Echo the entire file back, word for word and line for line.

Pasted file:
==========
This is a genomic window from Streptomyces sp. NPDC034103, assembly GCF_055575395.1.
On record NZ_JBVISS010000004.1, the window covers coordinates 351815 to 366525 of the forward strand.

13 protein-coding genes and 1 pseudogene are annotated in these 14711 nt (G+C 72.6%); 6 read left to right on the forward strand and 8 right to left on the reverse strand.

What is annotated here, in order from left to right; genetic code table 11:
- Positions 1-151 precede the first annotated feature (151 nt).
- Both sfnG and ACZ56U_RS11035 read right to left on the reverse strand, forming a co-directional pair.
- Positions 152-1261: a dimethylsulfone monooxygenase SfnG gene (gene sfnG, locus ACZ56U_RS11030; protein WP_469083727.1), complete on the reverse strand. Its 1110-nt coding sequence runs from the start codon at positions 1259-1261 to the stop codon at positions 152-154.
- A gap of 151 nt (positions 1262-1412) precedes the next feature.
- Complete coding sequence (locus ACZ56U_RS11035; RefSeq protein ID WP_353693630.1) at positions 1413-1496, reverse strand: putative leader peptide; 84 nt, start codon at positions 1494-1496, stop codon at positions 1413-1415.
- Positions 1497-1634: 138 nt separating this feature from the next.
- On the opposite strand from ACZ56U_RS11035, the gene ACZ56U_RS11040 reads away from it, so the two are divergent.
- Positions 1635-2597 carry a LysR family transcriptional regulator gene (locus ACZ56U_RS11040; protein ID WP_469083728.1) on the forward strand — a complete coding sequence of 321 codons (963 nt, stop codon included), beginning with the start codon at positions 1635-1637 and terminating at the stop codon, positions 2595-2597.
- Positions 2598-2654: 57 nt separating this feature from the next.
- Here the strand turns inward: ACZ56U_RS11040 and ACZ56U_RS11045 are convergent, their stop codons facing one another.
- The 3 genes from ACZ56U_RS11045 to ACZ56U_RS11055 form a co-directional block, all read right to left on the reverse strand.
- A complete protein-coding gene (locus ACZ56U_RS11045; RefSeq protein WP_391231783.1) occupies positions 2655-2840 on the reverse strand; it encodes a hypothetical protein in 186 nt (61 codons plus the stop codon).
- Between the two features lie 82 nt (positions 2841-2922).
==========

This is a genomic window from Streptomyces sp. NPDC034103, assembly GCF_055575395.1.
On record NZ_JBVISS010000004.1, the window covers coordinates 351815 to 366525 of the forward strand.

13 protein-coding genes and 1 pseudogene are annotated in these 14711 nt (G+C 72.6%); 6 read left to right on the forward strand and 8 right to left on the reverse strand.

What is annotated here, in order from left to right; genetic code table 11:
- Positions 1-151 precede the first annotated feature (151 nt).
- Both sfnG and ACZ56U_RS11035 read right to left on the reverse strand, forming a co-directional pair.
- Positions 152-1261: a dimethylsulfone monooxygenase SfnG gene (gene sfnG, locus ACZ56U_RS11030; protein WP_469083727.1), complete on the reverse strand. Its 1110-nt coding sequence runs from the start codon at positions 1259-1261 to the stop codon at positions 152-154.
- A gap of 151 nt (positions 1262-1412) precedes the next feature.
- Complete coding sequence (locus ACZ56U_RS11035; RefSeq protein ID WP_353693630.1) at positions 1413-1496, reverse strand: putative leader peptide; 84 nt, start codon at positions 1494-1496, stop codon at positions 1413-1415.
- Positions 1497-1634: 138 nt separating this feature from the next.
- On the opposite strand from ACZ56U_RS11035, the gene ACZ56U_RS11040 reads away from it, so the two are divergent.
- Positions 1635-2597 carry a LysR family transcriptional regulator gene (locus ACZ56U_RS11040; protein ID WP_469083728.1) on the forward strand — a complete coding sequence of 321 codons (963 nt, stop codon included), beginning with the start codon at positions 1635-1637 and terminating at the stop codon, positions 2595-2597.
- Positions 2598-2654: 57 nt separating this feature from the next.
- Here the strand turns inward: ACZ56U_RS11040 and ACZ56U_RS11045 are convergent, their stop codons facing one another.
- The 3 genes from ACZ56U_RS11045 to ACZ56U_RS11055 form a co-directional block, all read right to left on the reverse strand.
- A complete protein-coding gene (locus ACZ56U_RS11045; RefSeq protein WP_391231783.1) occupies positions 2655-2840 on the reverse strand; it encodes a hypothetical protein in 186 nt (61 codons plus the stop codon).
- Between the two features lie 82 nt (positions 2841-2922).